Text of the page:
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Hi and welcome aboard.:wave:

I wouldn't keep more than 1 flying fox. Nor would I do with SAEs. They are quite aggressive among themselves and a large tank with lots of hiding places will require you if you want to keep more than 1.

All tetras may have a chance to spawn but survival rate of eggs is extremely slim. Tetra eggs are known to be sensitive to light. Not to mention some bottom dwellers sifting the subtrate and other decors until they can eat all the eggs.:wink2:

Dwarf gouramis will need to be isolated when they spawn if you want the fry to survive. A lot of fry will never survive in a community. I would let nature take its course unless you are really serious in breeding specific kinds of fish. Unless you do, you'll need several tanks for rearing and breeding purposes.

As for labeos(sharks), I am opposed to keeping them in a 30 gallons tank. They are very aggressive and some can reach 5 inches and will eventually harass your fish. Bala sharks are not an option either. You'll need to keep them in shoals as they are very skittish thus prone to accidents or injuries. A shoal alone will require you a 150 gallons tank as they can reach 12 inches in time.

In a 30 gallons tank, you are not expected to keep fish that grow quite large other than fish that grow to 4 inches max.
I would recommend apistogrammas as your best choice of cichlids. Do more research on them. Some are quite delicate and will require 6 months tank maturation. Bolivian rams would be a good option. If you want blue rams(Microgeophagus ramirezi), consider tank maturation by about 6 months. They are quite sensitive to nitrites.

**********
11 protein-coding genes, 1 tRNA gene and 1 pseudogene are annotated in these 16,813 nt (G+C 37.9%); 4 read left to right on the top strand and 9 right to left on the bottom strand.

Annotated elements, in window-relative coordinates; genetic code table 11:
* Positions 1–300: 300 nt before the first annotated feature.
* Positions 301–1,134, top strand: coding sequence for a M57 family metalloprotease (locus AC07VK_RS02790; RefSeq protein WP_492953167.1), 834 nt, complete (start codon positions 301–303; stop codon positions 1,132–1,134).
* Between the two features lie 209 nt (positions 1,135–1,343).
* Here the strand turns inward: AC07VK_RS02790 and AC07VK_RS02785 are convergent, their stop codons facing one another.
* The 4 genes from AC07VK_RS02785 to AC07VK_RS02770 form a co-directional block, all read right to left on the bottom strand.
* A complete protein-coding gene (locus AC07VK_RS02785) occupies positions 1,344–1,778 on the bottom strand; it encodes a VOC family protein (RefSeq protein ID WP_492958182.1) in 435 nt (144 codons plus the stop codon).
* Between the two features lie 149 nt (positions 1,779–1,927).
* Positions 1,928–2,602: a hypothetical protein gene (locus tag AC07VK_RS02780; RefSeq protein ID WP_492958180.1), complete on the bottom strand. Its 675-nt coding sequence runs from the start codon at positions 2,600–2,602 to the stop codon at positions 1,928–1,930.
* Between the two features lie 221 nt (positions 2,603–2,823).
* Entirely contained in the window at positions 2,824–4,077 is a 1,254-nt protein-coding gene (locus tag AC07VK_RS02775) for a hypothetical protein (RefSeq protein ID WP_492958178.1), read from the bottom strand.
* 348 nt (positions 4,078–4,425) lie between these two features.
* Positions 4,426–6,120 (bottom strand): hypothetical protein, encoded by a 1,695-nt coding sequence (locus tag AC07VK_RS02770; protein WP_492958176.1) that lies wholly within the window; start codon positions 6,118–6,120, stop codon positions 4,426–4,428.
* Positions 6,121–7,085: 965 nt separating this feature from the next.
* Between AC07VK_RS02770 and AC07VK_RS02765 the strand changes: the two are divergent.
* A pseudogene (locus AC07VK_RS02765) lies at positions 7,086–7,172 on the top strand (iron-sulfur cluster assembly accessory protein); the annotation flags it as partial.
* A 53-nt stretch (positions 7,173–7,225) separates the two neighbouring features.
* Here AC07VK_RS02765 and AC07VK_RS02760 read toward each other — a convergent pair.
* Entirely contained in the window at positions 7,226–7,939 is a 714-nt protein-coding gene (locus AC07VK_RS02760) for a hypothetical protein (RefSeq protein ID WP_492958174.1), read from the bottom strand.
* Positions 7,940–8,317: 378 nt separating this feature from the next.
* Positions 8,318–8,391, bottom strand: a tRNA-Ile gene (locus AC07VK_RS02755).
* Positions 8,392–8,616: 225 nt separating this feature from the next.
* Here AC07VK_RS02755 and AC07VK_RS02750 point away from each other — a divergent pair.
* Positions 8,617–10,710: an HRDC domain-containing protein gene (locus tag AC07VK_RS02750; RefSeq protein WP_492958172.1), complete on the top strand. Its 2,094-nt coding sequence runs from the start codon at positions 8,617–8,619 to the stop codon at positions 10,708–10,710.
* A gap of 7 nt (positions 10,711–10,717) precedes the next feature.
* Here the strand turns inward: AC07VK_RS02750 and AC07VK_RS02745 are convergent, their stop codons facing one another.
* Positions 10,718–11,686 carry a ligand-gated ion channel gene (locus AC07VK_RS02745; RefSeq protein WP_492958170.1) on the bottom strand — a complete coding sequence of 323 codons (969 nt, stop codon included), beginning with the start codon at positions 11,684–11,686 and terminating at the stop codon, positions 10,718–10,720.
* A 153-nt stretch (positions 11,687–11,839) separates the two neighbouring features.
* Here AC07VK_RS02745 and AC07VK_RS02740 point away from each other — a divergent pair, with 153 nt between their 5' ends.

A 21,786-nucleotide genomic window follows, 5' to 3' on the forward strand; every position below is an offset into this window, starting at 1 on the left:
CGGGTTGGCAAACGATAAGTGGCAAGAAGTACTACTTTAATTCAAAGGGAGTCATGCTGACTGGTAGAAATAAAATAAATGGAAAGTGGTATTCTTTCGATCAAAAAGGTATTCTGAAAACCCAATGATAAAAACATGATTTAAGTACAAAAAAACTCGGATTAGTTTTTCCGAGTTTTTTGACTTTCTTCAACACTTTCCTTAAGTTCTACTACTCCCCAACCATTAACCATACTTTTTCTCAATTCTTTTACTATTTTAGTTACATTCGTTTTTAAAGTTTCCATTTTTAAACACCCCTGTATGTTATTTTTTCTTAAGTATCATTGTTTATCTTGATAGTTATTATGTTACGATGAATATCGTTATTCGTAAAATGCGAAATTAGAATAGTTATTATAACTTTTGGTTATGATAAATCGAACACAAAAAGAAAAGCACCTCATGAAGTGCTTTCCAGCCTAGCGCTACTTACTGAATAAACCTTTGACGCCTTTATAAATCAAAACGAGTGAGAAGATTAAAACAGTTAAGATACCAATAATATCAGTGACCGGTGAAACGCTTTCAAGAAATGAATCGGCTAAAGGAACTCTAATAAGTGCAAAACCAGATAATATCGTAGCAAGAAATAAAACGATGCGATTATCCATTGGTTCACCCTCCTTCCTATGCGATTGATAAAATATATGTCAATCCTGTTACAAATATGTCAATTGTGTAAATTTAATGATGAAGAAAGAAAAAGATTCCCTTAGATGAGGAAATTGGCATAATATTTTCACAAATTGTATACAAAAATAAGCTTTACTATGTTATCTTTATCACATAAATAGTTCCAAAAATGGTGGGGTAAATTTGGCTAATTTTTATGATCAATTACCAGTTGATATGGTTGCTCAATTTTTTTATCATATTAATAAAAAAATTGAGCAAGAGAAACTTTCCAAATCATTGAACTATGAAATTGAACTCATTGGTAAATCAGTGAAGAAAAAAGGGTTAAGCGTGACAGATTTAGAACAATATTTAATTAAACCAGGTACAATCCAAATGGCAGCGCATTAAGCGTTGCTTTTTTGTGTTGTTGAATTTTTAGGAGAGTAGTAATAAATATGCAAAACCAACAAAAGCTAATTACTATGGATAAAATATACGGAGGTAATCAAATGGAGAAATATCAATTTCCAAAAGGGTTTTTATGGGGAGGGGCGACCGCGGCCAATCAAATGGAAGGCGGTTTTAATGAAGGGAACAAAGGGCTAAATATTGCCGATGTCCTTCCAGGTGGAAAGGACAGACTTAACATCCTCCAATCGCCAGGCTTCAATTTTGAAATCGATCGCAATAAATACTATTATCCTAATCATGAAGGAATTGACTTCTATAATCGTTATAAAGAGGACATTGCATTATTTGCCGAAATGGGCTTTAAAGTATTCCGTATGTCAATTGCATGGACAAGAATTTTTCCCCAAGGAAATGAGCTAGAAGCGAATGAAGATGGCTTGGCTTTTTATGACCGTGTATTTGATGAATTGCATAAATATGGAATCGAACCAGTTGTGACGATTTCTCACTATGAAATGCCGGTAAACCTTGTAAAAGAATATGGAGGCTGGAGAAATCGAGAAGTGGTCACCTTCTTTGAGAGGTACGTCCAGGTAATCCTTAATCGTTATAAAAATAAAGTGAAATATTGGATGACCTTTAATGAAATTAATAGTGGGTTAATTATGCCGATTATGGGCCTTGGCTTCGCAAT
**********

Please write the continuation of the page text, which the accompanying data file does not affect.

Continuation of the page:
I wouldn't go for kribensis(Pelvicachromis pulcher). They get extremely aggressive during spawning time and will eventually attack your other fish in the attempts to save their fry.

As for bettas, I'd keep the male betta alone in a 5 gallons tank. 10 gallons would be even better for more space. I wouldn't, however, keep a female together with a male in one tank. Males are known to harass even the females and you don't want to see him harassing his mate to death.

If you want shoaling fish, I'd recommend you to start with robust and peaceful species. You can go over harlequin rasboras, diamond tetras, lemon tetras and beacon tetras.

For more bottom dwellers, you can't go wrong keeping kuhli loaches or corydoras.

Good luck.:)
 

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I would only assume your flying fox are maybe young. Young ones don't tend to fight but as they grow older, they tend to become aggressive against each other.

Livebearers will often breed a lot but you will need tetras to eliminate all the fry as livebearers tend to produce a lot that overcrowded conditions becomes an issue.

Danios and cherry barbs are one of the easiest cyprinids to breed. They are egg layers and only a few eggs mya survivie provided you have thickets of plants. Cabombas are often used by cherry barbs to deposit their eggs. Danios are egg scatterers and will spread the eggs all over the place hence the word "scatterer".:wink2:

I'd forget getting any of the anabantids(dwarf gourami and bettas). Either of them is a recipe for disasters. Male dwarf gouramis IME tend to become aggressive once they establish territories on the surface level. Even without the females, both species get aggressive. Believe me, there are times you may get a docile male but you will be unlucky if the fish you got is very aggressive. I'd avoid both species unless you have other tanks for them.
 
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